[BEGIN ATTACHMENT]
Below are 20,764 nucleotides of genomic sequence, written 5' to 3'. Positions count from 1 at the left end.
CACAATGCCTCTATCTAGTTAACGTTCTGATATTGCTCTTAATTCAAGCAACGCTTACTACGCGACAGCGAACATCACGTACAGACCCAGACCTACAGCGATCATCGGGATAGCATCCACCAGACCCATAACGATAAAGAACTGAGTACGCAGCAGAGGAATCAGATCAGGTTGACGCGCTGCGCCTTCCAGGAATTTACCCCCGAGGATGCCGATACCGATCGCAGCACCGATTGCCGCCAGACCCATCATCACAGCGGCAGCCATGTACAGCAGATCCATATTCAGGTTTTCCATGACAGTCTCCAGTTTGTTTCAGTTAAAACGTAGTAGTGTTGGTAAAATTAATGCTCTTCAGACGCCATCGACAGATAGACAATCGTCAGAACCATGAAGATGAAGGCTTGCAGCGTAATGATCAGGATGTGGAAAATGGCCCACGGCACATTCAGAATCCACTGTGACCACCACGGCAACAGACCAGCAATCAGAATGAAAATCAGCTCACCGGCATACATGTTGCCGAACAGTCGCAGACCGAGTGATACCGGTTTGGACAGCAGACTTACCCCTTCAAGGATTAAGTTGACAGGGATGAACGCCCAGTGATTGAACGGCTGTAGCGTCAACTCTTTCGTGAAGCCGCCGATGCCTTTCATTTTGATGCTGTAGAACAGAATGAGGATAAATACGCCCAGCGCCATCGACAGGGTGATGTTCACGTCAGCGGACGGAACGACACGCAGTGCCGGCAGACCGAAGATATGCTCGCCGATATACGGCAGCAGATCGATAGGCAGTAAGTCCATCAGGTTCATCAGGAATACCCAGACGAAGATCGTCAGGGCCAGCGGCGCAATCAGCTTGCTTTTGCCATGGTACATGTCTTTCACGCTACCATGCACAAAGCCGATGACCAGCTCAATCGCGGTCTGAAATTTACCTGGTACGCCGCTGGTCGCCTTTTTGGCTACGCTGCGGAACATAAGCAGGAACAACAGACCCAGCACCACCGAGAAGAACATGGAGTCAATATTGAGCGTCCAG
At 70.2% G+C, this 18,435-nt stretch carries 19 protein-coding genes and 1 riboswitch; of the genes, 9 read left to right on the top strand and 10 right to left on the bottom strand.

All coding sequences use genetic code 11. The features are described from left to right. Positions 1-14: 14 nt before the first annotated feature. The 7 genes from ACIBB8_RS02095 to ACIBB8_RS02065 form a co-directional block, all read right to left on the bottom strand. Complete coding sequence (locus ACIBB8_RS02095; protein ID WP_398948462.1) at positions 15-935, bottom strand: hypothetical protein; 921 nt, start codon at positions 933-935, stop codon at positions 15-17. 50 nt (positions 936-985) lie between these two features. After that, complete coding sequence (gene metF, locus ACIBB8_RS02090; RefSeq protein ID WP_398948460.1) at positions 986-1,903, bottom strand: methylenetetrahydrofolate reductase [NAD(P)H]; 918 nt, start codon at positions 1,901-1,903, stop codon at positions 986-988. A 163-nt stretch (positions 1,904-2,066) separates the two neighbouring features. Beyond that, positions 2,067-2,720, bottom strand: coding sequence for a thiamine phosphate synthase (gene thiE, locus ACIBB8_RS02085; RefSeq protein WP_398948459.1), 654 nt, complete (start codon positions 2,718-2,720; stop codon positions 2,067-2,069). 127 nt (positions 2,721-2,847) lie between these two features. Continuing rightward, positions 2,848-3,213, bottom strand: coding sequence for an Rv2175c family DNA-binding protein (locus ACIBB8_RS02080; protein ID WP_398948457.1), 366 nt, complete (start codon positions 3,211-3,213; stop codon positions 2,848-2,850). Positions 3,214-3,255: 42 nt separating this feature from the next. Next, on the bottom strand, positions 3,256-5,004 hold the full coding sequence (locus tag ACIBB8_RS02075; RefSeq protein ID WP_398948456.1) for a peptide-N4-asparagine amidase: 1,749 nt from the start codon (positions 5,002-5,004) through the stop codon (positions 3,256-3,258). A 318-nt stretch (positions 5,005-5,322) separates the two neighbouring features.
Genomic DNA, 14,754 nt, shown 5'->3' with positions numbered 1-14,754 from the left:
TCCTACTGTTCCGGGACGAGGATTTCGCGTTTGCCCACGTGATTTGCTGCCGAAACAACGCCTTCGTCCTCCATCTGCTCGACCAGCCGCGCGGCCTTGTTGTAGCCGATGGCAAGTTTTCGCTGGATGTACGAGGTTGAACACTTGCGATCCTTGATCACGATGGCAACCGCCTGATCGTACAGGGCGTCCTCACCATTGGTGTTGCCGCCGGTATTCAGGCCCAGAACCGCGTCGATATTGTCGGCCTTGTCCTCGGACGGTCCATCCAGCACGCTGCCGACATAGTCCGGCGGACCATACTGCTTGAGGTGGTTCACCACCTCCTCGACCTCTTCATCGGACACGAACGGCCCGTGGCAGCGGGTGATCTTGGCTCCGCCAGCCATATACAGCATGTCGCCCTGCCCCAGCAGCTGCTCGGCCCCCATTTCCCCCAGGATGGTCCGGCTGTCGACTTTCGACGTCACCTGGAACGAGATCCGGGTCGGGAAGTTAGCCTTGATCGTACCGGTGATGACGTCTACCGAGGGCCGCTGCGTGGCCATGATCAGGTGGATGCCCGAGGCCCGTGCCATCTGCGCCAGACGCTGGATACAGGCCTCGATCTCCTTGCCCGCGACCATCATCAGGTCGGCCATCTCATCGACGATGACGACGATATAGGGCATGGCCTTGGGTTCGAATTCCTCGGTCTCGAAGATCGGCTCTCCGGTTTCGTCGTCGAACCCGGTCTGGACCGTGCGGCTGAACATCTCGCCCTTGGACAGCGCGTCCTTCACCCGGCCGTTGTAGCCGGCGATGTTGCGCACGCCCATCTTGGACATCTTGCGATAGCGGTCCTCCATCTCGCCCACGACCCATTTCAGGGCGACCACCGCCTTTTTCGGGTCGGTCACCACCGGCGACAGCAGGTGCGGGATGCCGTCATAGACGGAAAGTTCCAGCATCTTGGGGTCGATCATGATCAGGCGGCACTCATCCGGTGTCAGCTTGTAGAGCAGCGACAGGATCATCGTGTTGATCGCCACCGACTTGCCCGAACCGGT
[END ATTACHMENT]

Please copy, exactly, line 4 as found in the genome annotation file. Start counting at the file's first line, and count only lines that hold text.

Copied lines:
All coding sequences use genetic code 11. The features are described from left to right. Positions 1-14: 14 nt before the first annotated feature. The 7 genes from ACIBB8_RS02095 to ACIBB8_RS02065 form a co-directional block, all read right to left on the bottom strand. Complete coding sequence (locus ACIBB8_RS02095; protein ID WP_398948462.1) at positions 15-935, bottom strand: hypothetical protein; 921 nt, start codon at positions 933-935, stop codon at positions 15-17. 50 nt (positions 936-985) lie between these two features. After that, complete coding sequence (gene metF, locus ACIBB8_RS02090; RefSeq protein ID WP_398948460.1) at positions 986-1,903, bottom strand: methylenetetrahydrofolate reductase [NAD(P)H]; 918 nt, start codon at positions 1,901-1,903, stop codon at positions 986-988. A 163-nt stretch (positions 1,904-2,066) separates the two neighbouring features. Beyond that, positions 2,067-2,720, bottom strand: coding sequence for a thiamine phosphate synthase (gene thiE, locus ACIBB8_RS02085; RefSeq protein WP_398948459.1), 654 nt, complete (start codon positions 2,718-2,720; stop codon positions 2,067-2,069). 127 nt (positions 2,721-2,847) lie between these two features. Continuing rightward, positions 2,848-3,213, bottom strand: coding sequence for an Rv2175c family DNA-binding protein (locus ACIBB8_RS02080; protein ID WP_398948457.1), 366 nt, complete (start codon positions 3,211-3,213; stop codon positions 2,848-2,850). Positions 3,214-3,255: 42 nt separating this feature from the next. Next, on the bottom strand, positions 3,256-5,004 hold the full coding sequence (locus tag ACIBB8_RS02075; RefSeq protein ID WP_398948456.1) for a peptide-N4-asparagine amidase: 1,749 nt from the start codon (positions 5,002-5,004) through the stop codon (positions 3,256-3,258). A 318-nt stretch (positions 5,005-5,322) separates the two neighbouring features.